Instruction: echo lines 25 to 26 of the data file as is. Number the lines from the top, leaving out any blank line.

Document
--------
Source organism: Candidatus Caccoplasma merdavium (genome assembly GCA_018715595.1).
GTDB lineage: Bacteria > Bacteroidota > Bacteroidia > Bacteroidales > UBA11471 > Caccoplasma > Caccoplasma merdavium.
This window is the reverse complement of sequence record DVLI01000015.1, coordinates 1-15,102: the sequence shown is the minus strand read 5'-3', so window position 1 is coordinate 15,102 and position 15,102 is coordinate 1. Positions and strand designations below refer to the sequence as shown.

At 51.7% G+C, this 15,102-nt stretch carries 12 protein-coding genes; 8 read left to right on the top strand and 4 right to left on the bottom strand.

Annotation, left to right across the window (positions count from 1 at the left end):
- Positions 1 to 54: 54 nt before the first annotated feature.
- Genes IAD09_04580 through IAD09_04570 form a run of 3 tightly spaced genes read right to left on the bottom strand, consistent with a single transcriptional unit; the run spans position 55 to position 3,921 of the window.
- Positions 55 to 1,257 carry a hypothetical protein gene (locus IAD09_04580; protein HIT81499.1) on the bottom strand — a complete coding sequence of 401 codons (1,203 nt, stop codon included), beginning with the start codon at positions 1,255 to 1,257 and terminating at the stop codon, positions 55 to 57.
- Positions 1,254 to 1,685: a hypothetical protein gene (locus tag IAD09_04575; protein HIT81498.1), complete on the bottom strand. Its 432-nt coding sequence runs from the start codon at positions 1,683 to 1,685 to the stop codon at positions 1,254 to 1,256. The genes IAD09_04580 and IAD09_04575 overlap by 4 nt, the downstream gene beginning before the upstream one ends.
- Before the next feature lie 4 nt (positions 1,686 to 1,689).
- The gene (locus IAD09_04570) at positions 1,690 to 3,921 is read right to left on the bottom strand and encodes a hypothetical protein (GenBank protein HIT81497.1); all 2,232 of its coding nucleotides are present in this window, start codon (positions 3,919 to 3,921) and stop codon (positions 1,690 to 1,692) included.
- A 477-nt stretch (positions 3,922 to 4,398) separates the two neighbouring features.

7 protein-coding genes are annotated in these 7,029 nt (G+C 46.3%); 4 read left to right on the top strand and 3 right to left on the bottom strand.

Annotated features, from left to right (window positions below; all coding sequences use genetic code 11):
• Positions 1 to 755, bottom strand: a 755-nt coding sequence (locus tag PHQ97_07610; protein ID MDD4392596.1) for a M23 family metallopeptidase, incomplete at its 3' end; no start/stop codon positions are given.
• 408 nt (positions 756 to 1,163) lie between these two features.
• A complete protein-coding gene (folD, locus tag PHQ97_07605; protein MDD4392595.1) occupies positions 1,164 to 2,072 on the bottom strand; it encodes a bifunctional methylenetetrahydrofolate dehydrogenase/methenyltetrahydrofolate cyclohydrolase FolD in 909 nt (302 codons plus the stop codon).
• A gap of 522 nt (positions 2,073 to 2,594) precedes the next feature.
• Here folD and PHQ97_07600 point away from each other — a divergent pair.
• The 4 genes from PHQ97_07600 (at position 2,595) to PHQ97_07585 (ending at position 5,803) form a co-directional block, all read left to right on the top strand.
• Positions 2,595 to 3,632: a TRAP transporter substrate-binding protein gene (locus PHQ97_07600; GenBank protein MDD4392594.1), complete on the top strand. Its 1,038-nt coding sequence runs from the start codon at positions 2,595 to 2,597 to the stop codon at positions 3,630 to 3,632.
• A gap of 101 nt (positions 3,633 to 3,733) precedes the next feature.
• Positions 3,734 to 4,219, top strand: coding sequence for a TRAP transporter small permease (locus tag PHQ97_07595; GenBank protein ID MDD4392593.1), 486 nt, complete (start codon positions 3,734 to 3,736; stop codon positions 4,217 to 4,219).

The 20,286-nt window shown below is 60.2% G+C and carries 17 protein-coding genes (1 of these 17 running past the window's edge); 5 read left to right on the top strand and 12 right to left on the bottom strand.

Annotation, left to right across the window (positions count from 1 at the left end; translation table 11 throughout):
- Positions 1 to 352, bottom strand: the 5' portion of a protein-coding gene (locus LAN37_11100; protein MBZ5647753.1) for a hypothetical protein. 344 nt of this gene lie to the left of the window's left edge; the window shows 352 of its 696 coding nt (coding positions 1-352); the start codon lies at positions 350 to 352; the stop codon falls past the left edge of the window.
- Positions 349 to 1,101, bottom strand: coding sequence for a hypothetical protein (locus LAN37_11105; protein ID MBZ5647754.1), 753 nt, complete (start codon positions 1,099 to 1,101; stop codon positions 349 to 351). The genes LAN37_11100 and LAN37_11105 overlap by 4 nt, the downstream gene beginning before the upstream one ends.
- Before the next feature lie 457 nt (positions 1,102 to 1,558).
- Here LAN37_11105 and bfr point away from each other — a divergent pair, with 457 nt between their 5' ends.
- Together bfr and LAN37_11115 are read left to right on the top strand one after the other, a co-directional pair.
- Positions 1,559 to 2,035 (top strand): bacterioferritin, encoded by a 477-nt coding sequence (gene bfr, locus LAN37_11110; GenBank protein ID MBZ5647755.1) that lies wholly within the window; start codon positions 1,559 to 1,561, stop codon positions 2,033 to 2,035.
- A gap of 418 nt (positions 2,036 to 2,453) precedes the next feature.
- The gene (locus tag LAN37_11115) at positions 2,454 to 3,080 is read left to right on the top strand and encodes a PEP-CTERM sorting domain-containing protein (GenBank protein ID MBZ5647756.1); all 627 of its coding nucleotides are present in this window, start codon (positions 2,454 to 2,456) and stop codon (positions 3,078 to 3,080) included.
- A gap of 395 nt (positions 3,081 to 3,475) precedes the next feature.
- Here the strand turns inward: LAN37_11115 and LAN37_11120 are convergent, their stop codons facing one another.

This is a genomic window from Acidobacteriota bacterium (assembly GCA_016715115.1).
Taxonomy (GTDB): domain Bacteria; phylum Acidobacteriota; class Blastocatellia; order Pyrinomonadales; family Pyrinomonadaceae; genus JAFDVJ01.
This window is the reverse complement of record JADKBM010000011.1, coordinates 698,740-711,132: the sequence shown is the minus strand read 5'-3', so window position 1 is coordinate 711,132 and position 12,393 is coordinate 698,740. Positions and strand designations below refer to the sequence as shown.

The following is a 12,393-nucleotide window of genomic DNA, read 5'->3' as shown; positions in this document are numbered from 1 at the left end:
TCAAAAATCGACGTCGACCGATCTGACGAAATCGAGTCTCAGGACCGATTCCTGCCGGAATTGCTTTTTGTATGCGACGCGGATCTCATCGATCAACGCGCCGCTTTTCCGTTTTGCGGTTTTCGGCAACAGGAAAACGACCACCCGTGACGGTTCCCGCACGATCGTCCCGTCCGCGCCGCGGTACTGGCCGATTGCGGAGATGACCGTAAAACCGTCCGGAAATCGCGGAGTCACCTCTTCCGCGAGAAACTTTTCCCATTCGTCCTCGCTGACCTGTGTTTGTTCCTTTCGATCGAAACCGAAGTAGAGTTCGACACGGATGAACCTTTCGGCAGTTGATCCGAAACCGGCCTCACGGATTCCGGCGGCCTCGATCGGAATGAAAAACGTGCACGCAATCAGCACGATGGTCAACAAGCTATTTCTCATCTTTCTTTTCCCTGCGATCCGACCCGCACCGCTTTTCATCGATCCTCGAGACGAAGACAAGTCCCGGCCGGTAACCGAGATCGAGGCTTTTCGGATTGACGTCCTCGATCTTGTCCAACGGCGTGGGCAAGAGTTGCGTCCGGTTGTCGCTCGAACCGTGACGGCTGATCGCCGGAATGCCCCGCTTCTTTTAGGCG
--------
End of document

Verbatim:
Annotation, left to right across the window (positions count from 1 at the left end; translation table 11 throughout):
- Positions 1 to 352, bottom strand: the 5' portion of a protein-coding gene (locus LAN37_11100; protein MBZ5647753.1) for a hypothetical protein. 344 nt of this gene lie to the left of the window's left edge; the window shows 352 of its 696 coding nt (coding positions 1-352); the start codon lies at positions 350 to 352; the stop codon falls past the left edge of the window.